They key, Gundersen says, is statistics. We haven't received real verifiable date on cancer rates and other illness from Japan, since the reactor accident. We're not likely to get it. It turns out that under a prior agreement, all the statistics and reports have to go first to the International Atomic Energy Agency (IAEA) who must approve them. "Article Two of the IAEA's Charter, is to promote nuclear power" Gundersen tells us.


Reuters news service reports Japanese prosecutors are once again considering criminal charges against executives from the Tokyo Electric Power Company, TEPCO. Last year they said "no charges". But a special citizens' panel is forcing them to reconsider. The almost invincible insider reputation of TEPCO is legendary. Is there any chance those who allowed this disaster to happen will be exposed to justice?

Gundersen thinks it's unlikely under the Japanese system of authority that any charges of TEPCO executives will be successful. The charges, if any, would not be for allowing the accident to happen (e.g. they knew the sea-wall was too low...) - but for hiding the true risks after the accident (and thereby endangering people's health). Lawyers in Japan are progressive, Gundersen thinks, but the judicial system is legendary for its conservative nature.

Shortly after this interview, we received news that the Japanese prosecutors have delays their recommendation about charges for another three months. Don't hold your breath.

Gundersen has a chance to speak in depth with former Prime Minister of Japan Naoto Kan, who was in charge at the time of the accident. Kan said he got bad information from both TEPCO and MITI, the organization responsible for nuclear matters. TEPCO wanted to abandon the site, Kan told Gundersen, but the Prime Minister said "no".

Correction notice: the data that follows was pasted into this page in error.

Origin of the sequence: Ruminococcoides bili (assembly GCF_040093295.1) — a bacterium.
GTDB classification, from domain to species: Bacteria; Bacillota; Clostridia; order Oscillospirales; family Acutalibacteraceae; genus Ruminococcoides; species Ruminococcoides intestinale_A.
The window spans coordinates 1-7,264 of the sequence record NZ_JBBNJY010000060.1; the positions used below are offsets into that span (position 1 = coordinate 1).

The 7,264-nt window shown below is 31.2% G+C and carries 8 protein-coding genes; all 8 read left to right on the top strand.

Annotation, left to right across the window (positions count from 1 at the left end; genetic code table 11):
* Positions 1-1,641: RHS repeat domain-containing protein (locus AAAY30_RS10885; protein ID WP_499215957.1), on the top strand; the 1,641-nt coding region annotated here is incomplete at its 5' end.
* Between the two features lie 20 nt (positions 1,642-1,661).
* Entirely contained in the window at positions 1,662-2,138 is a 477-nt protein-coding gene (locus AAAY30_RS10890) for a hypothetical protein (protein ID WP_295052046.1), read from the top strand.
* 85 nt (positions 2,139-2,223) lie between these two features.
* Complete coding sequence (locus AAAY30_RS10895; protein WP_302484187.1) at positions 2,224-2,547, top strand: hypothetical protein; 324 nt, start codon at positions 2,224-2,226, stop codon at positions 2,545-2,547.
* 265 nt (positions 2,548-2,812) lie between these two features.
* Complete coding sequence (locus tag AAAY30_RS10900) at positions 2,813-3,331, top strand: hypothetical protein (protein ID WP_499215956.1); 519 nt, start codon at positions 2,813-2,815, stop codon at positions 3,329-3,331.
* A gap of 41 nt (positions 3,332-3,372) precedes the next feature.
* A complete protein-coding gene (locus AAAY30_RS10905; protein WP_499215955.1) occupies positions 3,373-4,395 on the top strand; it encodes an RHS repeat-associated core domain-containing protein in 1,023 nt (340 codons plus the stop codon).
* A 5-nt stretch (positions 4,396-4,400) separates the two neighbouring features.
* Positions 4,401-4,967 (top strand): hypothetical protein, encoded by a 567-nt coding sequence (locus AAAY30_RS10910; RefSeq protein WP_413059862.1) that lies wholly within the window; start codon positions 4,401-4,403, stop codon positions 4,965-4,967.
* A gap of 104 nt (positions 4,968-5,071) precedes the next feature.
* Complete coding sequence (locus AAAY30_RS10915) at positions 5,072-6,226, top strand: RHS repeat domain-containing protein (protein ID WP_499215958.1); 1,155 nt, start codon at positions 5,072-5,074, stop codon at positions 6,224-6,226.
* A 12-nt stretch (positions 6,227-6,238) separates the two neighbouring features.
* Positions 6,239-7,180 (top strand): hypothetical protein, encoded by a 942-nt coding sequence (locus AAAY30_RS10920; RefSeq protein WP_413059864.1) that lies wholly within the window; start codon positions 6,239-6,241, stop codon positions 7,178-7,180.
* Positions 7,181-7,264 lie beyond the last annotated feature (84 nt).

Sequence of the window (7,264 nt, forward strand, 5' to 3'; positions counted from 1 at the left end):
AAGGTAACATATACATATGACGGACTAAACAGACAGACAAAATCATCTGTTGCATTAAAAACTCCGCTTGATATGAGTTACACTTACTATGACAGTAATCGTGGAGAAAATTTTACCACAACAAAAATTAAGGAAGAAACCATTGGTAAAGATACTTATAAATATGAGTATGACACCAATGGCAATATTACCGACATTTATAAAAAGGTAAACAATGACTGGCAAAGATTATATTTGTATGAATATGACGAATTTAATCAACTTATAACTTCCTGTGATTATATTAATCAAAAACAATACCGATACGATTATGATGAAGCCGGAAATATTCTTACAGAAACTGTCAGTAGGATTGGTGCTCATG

We also talk about the move by former Japanese Ambasador Mitsuhei Murata to have the 2020 Olympics held somewhere other than Tokyo, due to the continuing health risks. I ask Arnie whether Tokyo is radioactive.

Gundersen: "Yes Tokyo is radioactive. I've spoken to Ambassdor Murata. My problem is we worry about the exposure to Olympic athletes who are going to be there for three weeks, what about the exposure to the people who live in Tokyo for the last ten years - nine years, from 2011 until the two thousand twenty Olympics. I'm afraid it's a little bit elitist to worry about visiting athletes who are going to be there for three weeks, when in fact 35 million people are exposed to this radiation for nine years.

Now I think the government of Japan should be aggressively cleaning up Tokyo. But to do so would spread fear, and that in turn would stop the Olympics, which would then crush nuclear revival that the [current Prime Minister] Abe regime is so desiring. It's so desirable to the Abe regime to get those nuclear plants running again."